Define your value proposition for the customer

We will always find a problem to fit with your brilliant solution. Unfortunately, this approach leads to random success. For your solution to be viable, it must address a problem.

In this article I will explain how to define a value proposition, then how to use a design thinking tool to make sure you meet the needs of your customers.

Why constrain yourself when you can create solutions?

Everyone has good ideas, from the simple to the revolutionary. But first, ask yourself what your customers’ needs are and then determine the best way to meet them. This approach may seem less exciting. Indeed, creating and finding great ideas, letting your mind wander freely is very stimulating. Many see the use of a more structured, customer-centric approach as a constraint that will limit their creativity. It is the opposite. The best ideas and solutions come from constrained environments, with a lack of resources forcing truly innovative solutions.

What is the value proposition?

The main constraint that I suggest you add in your product, service or solution creation process is to meet a customer need.

The value proposition is to align the client’s need with the service / product offered. And not the other way around: we have to find solutions to our problems. So know them. It sounds simple, but do not forget that the needs of customers are like the water of a flowing river: changing.

Once this is understood, we can focus on the problems we are trying to answer. We have to start from the client and the problem he is trying to solve or from the action he seeks to accomplish.

Identify client’s need(s)

Let’s start by separating the function from the object. For example, your customer does not need a drill, she needs to drill a hole to hang a frame. The drill is the answer to her need. The customer buys your product or service for the purpose of performing an action, functional or emotional. She expects a result: drill a hole safely, without messing, quickly, without noise, … Her objective is not the hole, but to see the picture hanging on the wall. You must speak with your customers to understand the need and design the product or service that will respond.

To assess the needs of your customers, you can use different ways. Some are qualitative, others quantitative. The search you perform yourself is the primary research. When you use other people’s data, it’s secondary research.

To obtain quantitative data, i.e. with numbers, you can conduct a survey (primary research) or use analyses conducted by others (secondary research). This data will help you prioritize, quantify and rationalize the other part of your research: the qualitative data. Based on interviews, reading blogs or articles, this data will bring a different perspective and often more in line with emotional needs.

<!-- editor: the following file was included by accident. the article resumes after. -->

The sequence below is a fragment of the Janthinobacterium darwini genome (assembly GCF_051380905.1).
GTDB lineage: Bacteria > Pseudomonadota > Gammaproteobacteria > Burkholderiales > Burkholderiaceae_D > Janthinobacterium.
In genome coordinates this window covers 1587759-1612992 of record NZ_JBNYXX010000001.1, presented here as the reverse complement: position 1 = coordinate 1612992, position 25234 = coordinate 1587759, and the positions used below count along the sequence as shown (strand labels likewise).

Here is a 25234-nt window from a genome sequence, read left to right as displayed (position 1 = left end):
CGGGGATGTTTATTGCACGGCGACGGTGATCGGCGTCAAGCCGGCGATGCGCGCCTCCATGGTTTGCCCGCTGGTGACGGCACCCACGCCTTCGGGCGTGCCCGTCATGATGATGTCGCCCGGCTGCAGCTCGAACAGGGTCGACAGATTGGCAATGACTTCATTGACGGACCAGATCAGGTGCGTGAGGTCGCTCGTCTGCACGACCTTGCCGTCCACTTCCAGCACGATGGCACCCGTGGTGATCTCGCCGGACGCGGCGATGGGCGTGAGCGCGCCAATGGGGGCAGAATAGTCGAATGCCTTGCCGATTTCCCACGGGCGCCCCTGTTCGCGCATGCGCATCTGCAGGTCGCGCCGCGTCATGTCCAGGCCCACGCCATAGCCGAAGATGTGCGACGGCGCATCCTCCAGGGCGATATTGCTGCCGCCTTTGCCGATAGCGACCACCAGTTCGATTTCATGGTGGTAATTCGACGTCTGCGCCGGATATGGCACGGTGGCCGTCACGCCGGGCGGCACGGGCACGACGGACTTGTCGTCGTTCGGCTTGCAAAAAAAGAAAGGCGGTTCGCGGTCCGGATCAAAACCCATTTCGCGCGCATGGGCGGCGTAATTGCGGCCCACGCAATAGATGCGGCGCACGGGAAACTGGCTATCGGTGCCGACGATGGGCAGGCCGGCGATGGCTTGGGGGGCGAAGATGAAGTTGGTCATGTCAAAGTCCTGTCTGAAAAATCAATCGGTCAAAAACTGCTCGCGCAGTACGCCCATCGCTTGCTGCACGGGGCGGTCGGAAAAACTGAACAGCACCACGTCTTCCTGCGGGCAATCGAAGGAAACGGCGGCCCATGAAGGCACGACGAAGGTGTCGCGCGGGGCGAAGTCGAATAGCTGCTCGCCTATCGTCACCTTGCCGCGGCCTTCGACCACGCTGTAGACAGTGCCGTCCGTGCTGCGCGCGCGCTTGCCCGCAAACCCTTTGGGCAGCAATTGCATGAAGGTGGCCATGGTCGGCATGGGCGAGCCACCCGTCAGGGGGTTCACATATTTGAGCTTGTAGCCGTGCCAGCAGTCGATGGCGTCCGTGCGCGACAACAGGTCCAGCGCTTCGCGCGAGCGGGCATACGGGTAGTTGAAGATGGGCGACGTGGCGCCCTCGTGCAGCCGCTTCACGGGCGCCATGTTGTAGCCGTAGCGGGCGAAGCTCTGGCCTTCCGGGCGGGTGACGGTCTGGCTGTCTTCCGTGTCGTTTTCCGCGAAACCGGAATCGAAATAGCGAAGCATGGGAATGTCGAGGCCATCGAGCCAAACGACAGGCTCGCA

Your goal is to obtain your client’s functional and emotional needs:

  • Mariana needs to drill a hole in the wall to display her family photo and feel connected.
  • Chûyen needs to deliver the maximum number of customers in the minimum time, to increase his income and improve his financial security.
  • Moussa wants a child care solution for his children, so they can socialize with other children.
  • Satomi needs a software to fill her taxes, because she wants to be reassured to declare her income correctly.

As a result of your analysis, you should have several segments or personas with the same functional need, but different emotional needs.

The value proposition grid

The next step is to improve your value proposition.

The value proposition grid starts from the customer’s need, from the why: what is the customer to accomplish. We add two elements: what does he gain by performing this action, and what are the painsassociated with the action? We can then mirror our value proposition: describe the product or service offer, then the benefits they provide to the customer, the value it creates for the customer, and the relief it offers for irritants.

How do you make sure that you meet the needs of your customers? Have you listened to them? Or did you find problems that fit your solutions?

This process is of course iterative. By completing the grid, you will make hypotheses that you can test with additional research, prototypes. This process can also be used in a design sprint.